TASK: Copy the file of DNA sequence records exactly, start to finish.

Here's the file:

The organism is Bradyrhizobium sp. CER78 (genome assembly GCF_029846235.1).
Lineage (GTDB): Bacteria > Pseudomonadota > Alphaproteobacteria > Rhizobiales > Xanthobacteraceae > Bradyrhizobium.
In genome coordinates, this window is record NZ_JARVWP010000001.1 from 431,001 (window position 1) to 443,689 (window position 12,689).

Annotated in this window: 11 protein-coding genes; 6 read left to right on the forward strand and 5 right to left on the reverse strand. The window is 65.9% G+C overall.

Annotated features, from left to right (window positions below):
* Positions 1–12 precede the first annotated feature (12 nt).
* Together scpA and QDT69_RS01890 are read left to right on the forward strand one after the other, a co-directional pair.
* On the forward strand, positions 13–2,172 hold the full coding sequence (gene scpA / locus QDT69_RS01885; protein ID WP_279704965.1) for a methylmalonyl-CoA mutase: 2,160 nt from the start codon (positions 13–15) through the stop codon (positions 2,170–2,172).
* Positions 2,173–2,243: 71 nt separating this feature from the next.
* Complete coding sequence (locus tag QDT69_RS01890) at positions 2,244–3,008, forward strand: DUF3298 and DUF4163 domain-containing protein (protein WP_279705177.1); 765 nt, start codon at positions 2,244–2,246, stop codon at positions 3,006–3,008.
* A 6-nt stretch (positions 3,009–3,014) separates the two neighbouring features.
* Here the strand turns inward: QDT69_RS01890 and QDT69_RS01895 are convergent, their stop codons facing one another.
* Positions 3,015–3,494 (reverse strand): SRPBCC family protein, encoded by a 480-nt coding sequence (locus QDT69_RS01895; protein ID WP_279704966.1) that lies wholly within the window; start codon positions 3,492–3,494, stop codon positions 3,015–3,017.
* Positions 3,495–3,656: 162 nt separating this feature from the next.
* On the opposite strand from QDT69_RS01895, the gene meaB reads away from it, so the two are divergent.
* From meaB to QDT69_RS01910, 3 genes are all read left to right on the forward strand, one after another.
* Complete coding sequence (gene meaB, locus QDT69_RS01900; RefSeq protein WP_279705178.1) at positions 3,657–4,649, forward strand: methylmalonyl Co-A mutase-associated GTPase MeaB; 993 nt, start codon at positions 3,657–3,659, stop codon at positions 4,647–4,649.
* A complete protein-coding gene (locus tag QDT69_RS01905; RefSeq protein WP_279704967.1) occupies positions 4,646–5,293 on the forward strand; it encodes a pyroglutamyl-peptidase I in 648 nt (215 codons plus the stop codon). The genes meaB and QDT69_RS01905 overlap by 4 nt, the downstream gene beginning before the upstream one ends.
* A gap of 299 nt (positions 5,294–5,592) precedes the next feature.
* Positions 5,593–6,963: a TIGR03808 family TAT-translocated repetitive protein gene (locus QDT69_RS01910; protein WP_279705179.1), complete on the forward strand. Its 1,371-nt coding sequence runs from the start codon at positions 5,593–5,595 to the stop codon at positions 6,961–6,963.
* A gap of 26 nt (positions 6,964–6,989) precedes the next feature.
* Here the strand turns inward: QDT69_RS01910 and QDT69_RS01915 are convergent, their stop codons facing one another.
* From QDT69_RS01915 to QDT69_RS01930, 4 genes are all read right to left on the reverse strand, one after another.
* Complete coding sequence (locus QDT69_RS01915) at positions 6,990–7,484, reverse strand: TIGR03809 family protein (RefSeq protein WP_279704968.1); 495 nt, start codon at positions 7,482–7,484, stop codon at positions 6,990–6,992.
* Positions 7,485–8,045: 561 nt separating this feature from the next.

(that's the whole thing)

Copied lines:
The organism is Bradyrhizobium sp. CER78 (genome assembly GCF_029846235.1).
Lineage (GTDB): Bacteria > Pseudomonadota > Alphaproteobacteria > Rhizobiales > Xanthobacteraceae > Bradyrhizobium.
In genome coordinates, this window is record NZ_JARVWP010000001.1 from 431,001 (window position 1) to 443,689 (window position 12,689).

Annotated in this window: 11 protein-coding genes; 6 read left to right on the forward strand and 5 right to left on the reverse strand. The window is 65.9% G+C overall.

Annotated features, from left to right (window positions below):
* Positions 1–12 precede the first annotated feature (12 nt).
* Together scpA and QDT69_RS01890 are read left to right on the forward strand one after the other, a co-directional pair.
* On the forward strand, positions 13–2,172 hold the full coding sequence (gene scpA / locus QDT69_RS01885; protein ID WP_279704965.1) for a methylmalonyl-CoA mutase: 2,160 nt from the start codon (positions 13–15) through the stop codon (positions 2,170–2,172).
* Positions 2,173–2,243: 71 nt separating this feature from the next.
* Complete coding sequence (locus tag QDT69_RS01890) at positions 2,244–3,008, forward strand: DUF3298 and DUF4163 domain-containing protein (protein WP_279705177.1); 765 nt, start codon at positions 2,244–2,246, stop codon at positions 3,006–3,008.
* A 6-nt stretch (positions 3,009–3,014) separates the two neighbouring features.
* Here the strand turns inward: QDT69_RS01890 and QDT69_RS01895 are convergent, their stop codons facing one another.
* Positions 3,015–3,494 (reverse strand): SRPBCC family protein, encoded by a 480-nt coding sequence (locus QDT69_RS01895; protein ID WP_279704966.1) that lies wholly within the window; start codon positions 3,492–3,494, stop codon positions 3,015–3,017.
* Positions 3,495–3,656: 162 nt separating this feature from the next.
* On the opposite strand from QDT69_RS01895, the gene meaB reads away from it, so the two are divergent.
* From meaB to QDT69_RS01910, 3 genes are all read left to right on the forward strand, one after another.
* Complete coding sequence (gene meaB, locus QDT69_RS01900; RefSeq protein WP_279705178.1) at positions 3,657–4,649, forward strand: methylmalonyl Co-A mutase-associated GTPase MeaB; 993 nt, start codon at positions 3,657–3,659, stop codon at positions 4,647–4,649.
* A complete protein-coding gene (locus tag QDT69_RS01905; RefSeq protein WP_279704967.1) occupies positions 4,646–5,293 on the forward strand; it encodes a pyroglutamyl-peptidase I in 648 nt (215 codons plus the stop codon). The genes meaB and QDT69_RS01905 overlap by 4 nt, the downstream gene beginning before the upstream one ends.
* A gap of 299 nt (positions 5,294–5,592) precedes the next feature.
* Positions 5,593–6,963: a TIGR03808 family TAT-translocated repetitive protein gene (locus QDT69_RS01910; protein WP_279705179.1), complete on the forward strand. Its 1,371-nt coding sequence runs from the start codon at positions 5,593–5,595 to the stop codon at positions 6,961–6,963.
* A gap of 26 nt (positions 6,964–6,989) precedes the next feature.
* Here the strand turns inward: QDT69_RS01910 and QDT69_RS01915 are convergent, their stop codons facing one another.
* From QDT69_RS01915 to QDT69_RS01930, 4 genes are all read right to left on the reverse strand, one after another.
* Complete coding sequence (locus QDT69_RS01915) at positions 6,990–7,484, reverse strand: TIGR03809 family protein (RefSeq protein WP_279704968.1); 495 nt, start codon at positions 7,482–7,484, stop codon at positions 6,990–6,992.
* Positions 7,485–8,045: 561 nt separating this feature from the next.